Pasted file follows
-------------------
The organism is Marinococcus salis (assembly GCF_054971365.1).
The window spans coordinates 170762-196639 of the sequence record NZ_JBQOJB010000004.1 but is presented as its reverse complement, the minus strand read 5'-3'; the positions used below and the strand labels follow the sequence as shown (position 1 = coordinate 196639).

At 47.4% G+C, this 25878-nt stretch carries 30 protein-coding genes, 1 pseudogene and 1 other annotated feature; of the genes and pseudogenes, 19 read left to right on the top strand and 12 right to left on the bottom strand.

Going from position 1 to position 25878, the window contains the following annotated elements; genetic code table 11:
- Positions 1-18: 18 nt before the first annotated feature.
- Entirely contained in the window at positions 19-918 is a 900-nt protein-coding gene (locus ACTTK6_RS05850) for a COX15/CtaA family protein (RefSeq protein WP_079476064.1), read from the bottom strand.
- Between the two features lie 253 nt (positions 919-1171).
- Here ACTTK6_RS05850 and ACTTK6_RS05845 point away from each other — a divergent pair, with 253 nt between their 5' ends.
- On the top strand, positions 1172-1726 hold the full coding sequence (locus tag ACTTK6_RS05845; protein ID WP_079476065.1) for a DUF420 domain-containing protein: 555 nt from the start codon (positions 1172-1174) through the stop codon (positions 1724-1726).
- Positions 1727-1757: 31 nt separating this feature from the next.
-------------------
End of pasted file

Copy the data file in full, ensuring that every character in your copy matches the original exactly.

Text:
The organism is Marinococcus salis (assembly GCF_054971365.1).
The window spans coordinates 170762-196639 of the sequence record NZ_JBQOJB010000004.1 but is presented as its reverse complement, the minus strand read 5'-3'; the positions used below and the strand labels follow the sequence as shown (position 1 = coordinate 196639).

At 47.4% G+C, this 25878-nt stretch carries 30 protein-coding genes, 1 pseudogene and 1 other annotated feature; of the genes and pseudogenes, 19 read left to right on the top strand and 12 right to left on the bottom strand.

Going from position 1 to position 25878, the window contains the following annotated elements; genetic code table 11:
- Positions 1-18: 18 nt before the first annotated feature.
- Entirely contained in the window at positions 19-918 is a 900-nt protein-coding gene (locus ACTTK6_RS05850) for a COX15/CtaA family protein (RefSeq protein WP_079476064.1), read from the bottom strand.
- Between the two features lie 253 nt (positions 919-1171).
- Here ACTTK6_RS05850 and ACTTK6_RS05845 point away from each other — a divergent pair, with 253 nt between their 5' ends.
- On the top strand, positions 1172-1726 hold the full coding sequence (locus tag ACTTK6_RS05845; protein ID WP_079476065.1) for a DUF420 domain-containing protein: 555 nt from the start codon (positions 1172-1174) through the stop codon (positions 1724-1726).
- Positions 1727-1757: 31 nt separating this feature from the next.